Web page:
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Added responsibilities = added pay?

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Question: I'm going to be taking on the responsibilities of someone who is leaving the company. What's the best way to ask for added compensation for this, since they aren’t going to be paying the person who's leaving? I just don’t want to be taken advantage of.

Thanks!  -- DH


Initially I would ask to have a one on one with my supervisor to clarify if the responsibilities are temporary or permanent because it's important to not assume anything. If the tasks are permanent, the supervisor may need to be reminded that this will change your job description. Again, without assuming anthing ask if there will be a change in salary. If not, then the decision is up to you to accept the new role or make suggestions on how to distribute the responsibilities. However, you now have grounds to state your case on your past contributions and why you should get a raise. Remember, many companies are much too willing to add responsibilities to their employees without thinking twice about compensating them, especially if this decision is not contested. I certainly wish you success.

Unfortunately, alot of companies wait to see if the employee asks for compensation, if not, they are happy you didn't bring up the subject.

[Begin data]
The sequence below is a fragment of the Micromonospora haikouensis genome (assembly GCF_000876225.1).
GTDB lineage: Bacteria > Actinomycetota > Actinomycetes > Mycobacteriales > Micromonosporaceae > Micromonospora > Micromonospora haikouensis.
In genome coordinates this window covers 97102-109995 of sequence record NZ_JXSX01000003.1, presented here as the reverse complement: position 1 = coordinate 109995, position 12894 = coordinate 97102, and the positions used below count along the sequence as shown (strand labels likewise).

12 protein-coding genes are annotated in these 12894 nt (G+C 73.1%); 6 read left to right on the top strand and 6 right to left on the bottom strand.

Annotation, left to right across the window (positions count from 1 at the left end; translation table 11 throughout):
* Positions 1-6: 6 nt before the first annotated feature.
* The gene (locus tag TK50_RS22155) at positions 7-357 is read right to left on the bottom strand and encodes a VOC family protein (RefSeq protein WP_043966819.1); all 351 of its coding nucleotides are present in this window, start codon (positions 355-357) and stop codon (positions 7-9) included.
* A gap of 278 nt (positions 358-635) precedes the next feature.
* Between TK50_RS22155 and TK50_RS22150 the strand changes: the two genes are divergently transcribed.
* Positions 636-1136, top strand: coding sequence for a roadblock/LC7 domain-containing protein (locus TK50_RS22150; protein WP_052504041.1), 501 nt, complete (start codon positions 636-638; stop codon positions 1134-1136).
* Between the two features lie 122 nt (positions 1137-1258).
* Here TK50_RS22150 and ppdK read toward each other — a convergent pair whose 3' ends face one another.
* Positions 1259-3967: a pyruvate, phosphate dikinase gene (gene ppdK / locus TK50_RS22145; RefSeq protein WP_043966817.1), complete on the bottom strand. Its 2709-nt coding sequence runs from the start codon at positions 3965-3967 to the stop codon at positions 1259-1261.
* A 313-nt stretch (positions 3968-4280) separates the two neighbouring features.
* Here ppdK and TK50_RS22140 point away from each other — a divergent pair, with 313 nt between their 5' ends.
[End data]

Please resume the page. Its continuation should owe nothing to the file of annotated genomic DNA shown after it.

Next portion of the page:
Be daring enough to let them know you will be more than happy to accept the additional responsibilities and hope they considered a pay raise for you, and you are available should they need to discuss compensation.

I am timid in that sense too and have been blessed with cosiderate bosses. But, that was not always the case. Say something, in the most polite, professional manner you can. The worse they can do is say "no".

Good luck & Merry Christmas!

Unfortunately, when an employee leaves, may companies look at it as an opportunity to give his/her responsibilities to somebody else who already has a full-time job. This is an informal way of downsizing without laying anybody off. I would follow Anita's advice. You should also go to websites which have job descriptions which encompass the additional skills and responsibilities and salaries so you have something to back up your request for more money. If you end up having to take the additional responsibility without additional compensation, do the work for a year and then get another job with a company that will pay you what you are worth.

There are two ways to look at this.

In my eleven years with my company, my job has "morphed" many times. I have absorbed many additional job duties (often when another employee leaves or when the department is reorganized) without a subsequent increase in pay. To me, that's part of the nature of business: to try to maximize the output of existing employees whenever possible. It helps make my job interesting because I get to do new things. It also shows you are a team player. You might wait for a while to see how the changes will impact your workload and then say something.

But if you are truly expected to do 100% of the other person's job forever (especially if the person was full-time), then I would definitely something. At my previous job, I did the work (temporarily) for another executive assistant for about 18 months as they tried to keep the job filled. It was very stressful because I had so much to do, and not enough time to do it.

Good luck.

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